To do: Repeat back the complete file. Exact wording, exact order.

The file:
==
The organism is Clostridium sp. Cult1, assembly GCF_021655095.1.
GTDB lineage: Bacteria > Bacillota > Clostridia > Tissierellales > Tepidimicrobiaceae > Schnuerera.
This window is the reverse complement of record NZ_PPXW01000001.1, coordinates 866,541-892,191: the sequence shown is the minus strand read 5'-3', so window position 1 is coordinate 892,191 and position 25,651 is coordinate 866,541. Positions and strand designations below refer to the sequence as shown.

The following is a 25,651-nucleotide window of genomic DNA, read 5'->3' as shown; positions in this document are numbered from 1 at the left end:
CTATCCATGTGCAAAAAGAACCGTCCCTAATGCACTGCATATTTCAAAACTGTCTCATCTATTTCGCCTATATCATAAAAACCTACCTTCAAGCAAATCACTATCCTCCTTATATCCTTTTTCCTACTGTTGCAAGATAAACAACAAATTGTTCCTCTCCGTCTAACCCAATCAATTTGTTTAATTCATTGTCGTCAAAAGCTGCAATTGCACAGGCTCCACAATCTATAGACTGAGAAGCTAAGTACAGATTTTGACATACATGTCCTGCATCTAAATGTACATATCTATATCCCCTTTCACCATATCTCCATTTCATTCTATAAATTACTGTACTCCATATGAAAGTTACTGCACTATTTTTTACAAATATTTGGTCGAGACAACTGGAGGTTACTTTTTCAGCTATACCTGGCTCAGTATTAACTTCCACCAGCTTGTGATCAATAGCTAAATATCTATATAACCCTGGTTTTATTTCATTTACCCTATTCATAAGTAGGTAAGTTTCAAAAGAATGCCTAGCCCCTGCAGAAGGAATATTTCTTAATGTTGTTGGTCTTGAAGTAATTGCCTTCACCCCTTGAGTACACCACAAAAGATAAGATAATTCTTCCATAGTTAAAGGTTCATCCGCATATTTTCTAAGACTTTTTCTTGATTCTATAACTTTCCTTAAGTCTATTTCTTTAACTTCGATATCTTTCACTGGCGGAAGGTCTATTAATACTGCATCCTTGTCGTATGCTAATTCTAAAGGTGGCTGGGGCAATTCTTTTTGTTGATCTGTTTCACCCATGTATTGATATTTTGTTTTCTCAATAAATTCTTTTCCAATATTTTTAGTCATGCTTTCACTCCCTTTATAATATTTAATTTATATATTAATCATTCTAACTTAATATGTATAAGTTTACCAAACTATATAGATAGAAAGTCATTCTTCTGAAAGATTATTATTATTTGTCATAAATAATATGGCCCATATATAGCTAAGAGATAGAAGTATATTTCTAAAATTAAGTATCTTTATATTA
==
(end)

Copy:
The organism is Clostridium sp. Cult1, assembly GCF_021655095.1.
GTDB lineage: Bacteria > Bacillota > Clostridia > Tissierellales > Tepidimicrobiaceae > Schnuerera.
This window is the reverse complement of record NZ_PPXW01000001.1, coordinates 866,541-892,191: the sequence shown is the minus strand read 5'-3', so window position 1 is coordinate 892,191 and position 25,651 is coordinate 866,541. Positions and strand designations below refer to the sequence as shown.

The following is a 25,651-nucleotide window of genomic DNA, read 5'->3' as shown; positions in this document are numbered from 1 at the left end:
CTATCCATGTGCAAAAAGAACCGTCCCTAATGCACTGCATATTTCAAAACTGTCTCATCTATTTCGCCTATATCATAAAAACCTACCTTCAAGCAAATCACTATCCTCCTTATATCCTTTTTCCTACTGTTGCAAGATAAACAACAAATTGTTCCTCTCCGTCTAACCCAATCAATTTGTTTAATTCATTGTCGTCAAAAGCTGCAATTGCACAGGCTCCACAATCTATAGACTGAGAAGCTAAGTACAGATTTTGACATACATGTCCTGCATCTAAATGTACATATCTATATCCCCTTTCACCATATCTCCATTTCATTCTATAAATTACTGTACTCCATATGAAAGTTACTGCACTATTTTTTACAAATATTTGGTCGAGACAACTGGAGGTTACTTTTTCAGCTATACCTGGCTCAGTATTAACTTCCACCAGCTTGTGATCAATAGCTAAATATCTATATAACCCTGGTTTTATTTCATTTACCCTATTCATAAGTAGGTAAGTTTCAAAAGAATGCCTAGCCCCTGCAGAAGGAATATTTCTTAATGTTGTTGGTCTTGAAGTAATTGCCTTCACCCCTTGAGTACACCACAAAAGATAAGATAATTCTTCCATAGTTAAAGGTTCATCCGCATATTTTCTAAGACTTTTTCTTGATTCTATAACTTTCCTTAAGTCTATTTCTTTAACTTCGATATCTTTCACTGGCGGAAGGTCTATTAATACTGCATCCTTGTCGTATGCTAATTCTAAAGGTGGCTGGGGCAATTCTTTTTGTTGATCTGTTTCACCCATGTATTGATATTTTGTTTTCTCAATAAATTCTTTTCCAATATTTTTAGTCATGCTTTCACTCCCTTTATAATATTTAATTTATATATTAATCATTCTAACTTAATATGTATAAGTTTACCAAACTATATAGATAGAAAGTCATTCTTCTGAAAGATTATTATTATTTGTCATAAATAATATGGCCCATATATAGCTAAGAGATAGAAGTATATTTCTAAAATTAAGTATCTTTATATTA